Dave Markham, CEO of Central Electric Cooperative in Redmond, voiced criticism of Bureau of Land Management policies in testimony on Capitol Hill Wednesday.
Markham spoke at a House Natural Resources Committee hearing entitled “Keeping the Lights On and Reducing Catastrophic Forest Fire Risk: Proper Management of Electricity Rights of Way on Federal Lands.”
Rep. Greg Walden, R-Ore., introduced Markham at the haring, the purpose of which was to examine challenges faced by rural electric utilities that have transmission and distribution lines on federal land.
These utilities, which are often the only provider in rural coverage areas that can span tens of thousands of square miles, are negatively impacted by a lack of federal forest management that leads to catastrophic wildfires that can destroy transmission lines and disrupt service to rural homes and businesses.
The hearing also focused on delays by the Bureau of Land Management and U.S. Forest Service on renewing permits for power lines across federal lands that deliver electricity to rural Oregon.
“Just like it shouldn’t take several years to put together a timber sale, it also shouldn’t take several years for the BLM or Forest Service to renew an existing right of way for a transmission line. And when federal agencies fail to act, adjacent private land owners, utilities, and subsequently their customers are the ones that suffer,” Walden said as he introduced Markham.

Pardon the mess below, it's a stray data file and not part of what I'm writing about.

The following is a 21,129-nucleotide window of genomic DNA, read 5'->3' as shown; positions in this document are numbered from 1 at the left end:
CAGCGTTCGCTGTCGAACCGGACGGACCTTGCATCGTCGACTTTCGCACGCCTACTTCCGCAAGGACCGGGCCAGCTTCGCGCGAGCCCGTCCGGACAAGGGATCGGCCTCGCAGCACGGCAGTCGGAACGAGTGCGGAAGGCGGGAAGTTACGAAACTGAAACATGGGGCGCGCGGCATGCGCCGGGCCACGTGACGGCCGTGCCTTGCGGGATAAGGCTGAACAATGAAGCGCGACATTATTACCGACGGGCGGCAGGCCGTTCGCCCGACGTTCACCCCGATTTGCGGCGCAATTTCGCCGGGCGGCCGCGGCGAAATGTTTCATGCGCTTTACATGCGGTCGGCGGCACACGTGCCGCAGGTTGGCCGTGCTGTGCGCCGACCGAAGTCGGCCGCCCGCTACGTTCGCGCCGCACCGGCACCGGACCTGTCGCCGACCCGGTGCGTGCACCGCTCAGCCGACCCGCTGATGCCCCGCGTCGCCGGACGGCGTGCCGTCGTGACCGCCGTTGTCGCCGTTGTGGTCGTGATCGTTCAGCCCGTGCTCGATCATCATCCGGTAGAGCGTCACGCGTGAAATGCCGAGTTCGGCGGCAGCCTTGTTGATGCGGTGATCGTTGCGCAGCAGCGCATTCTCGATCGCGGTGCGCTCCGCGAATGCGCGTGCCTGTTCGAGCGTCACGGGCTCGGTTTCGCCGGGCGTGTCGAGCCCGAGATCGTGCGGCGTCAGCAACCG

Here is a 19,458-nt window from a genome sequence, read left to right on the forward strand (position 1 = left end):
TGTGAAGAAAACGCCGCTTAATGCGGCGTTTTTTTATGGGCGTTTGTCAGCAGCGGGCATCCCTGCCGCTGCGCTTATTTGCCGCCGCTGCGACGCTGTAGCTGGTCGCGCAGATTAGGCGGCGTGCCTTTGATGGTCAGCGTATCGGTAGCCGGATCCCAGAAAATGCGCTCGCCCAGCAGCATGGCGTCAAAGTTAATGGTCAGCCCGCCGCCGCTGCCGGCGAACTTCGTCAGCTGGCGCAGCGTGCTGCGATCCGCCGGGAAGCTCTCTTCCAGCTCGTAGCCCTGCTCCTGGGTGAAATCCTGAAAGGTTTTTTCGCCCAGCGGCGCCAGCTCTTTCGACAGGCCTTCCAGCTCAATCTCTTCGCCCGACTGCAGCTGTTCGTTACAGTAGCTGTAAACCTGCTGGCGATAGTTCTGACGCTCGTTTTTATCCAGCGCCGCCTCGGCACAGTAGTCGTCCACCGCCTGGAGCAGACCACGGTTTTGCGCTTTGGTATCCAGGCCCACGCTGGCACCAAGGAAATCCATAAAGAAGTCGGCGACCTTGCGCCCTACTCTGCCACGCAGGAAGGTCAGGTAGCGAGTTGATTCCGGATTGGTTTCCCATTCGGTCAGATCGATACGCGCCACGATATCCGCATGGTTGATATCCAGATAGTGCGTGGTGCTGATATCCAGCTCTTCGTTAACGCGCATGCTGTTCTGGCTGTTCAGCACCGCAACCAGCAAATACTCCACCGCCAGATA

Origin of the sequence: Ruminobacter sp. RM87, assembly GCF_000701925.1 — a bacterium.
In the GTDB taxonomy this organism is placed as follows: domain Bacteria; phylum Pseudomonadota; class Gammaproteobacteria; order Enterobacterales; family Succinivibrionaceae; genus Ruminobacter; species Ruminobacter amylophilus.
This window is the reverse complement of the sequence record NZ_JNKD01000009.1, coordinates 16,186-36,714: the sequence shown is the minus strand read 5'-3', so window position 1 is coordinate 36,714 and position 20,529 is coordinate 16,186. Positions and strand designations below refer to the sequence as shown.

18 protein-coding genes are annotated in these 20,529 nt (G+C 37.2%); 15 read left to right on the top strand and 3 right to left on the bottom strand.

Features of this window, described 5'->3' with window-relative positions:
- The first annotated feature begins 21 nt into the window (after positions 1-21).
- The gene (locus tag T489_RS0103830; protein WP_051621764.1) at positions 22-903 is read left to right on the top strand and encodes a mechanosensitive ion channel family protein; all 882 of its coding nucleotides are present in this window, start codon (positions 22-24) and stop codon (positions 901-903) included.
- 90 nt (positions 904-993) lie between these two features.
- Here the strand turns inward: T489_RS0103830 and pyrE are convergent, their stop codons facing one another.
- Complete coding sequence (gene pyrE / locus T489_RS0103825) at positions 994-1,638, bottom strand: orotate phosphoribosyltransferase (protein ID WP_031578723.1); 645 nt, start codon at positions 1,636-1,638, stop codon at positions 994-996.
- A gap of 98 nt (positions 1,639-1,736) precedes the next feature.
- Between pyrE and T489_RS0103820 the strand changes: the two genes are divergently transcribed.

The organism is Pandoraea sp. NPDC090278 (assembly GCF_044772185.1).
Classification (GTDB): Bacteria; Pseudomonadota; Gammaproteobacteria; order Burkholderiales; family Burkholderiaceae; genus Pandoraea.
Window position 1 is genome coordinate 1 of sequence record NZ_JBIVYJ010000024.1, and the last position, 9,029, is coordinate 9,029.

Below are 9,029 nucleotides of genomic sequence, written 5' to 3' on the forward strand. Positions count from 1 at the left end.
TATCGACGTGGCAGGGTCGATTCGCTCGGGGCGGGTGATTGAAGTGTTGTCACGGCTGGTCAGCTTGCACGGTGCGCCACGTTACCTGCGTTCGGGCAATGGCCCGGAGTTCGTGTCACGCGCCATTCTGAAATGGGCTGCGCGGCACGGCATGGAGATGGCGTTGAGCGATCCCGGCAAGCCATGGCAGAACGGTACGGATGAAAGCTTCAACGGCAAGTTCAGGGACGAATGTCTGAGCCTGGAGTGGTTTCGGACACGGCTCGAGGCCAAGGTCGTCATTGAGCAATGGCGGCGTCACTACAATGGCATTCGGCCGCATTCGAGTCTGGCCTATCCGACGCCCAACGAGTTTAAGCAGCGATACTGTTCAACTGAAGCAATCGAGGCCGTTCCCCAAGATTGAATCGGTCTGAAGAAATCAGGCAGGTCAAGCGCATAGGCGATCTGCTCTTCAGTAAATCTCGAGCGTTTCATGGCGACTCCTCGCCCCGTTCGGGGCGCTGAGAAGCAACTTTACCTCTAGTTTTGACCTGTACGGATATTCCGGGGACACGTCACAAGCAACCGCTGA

Markham discussed examples of burdensome BLM delays on electricity rights of way and cited the agency’s sage grouse proposal that could bankrupt utilities in Eastern Oregon.
“While co-ops fully understand the need to protect the sage grouse, measures presented in the (BLM’s sage grouse proposal) would have severe consequences for several Oregon cooperatives,” Markham said. “It is beyond the time that our federal land managers work collaboratively with electric co-ops to develop common sense reform to their current practices.”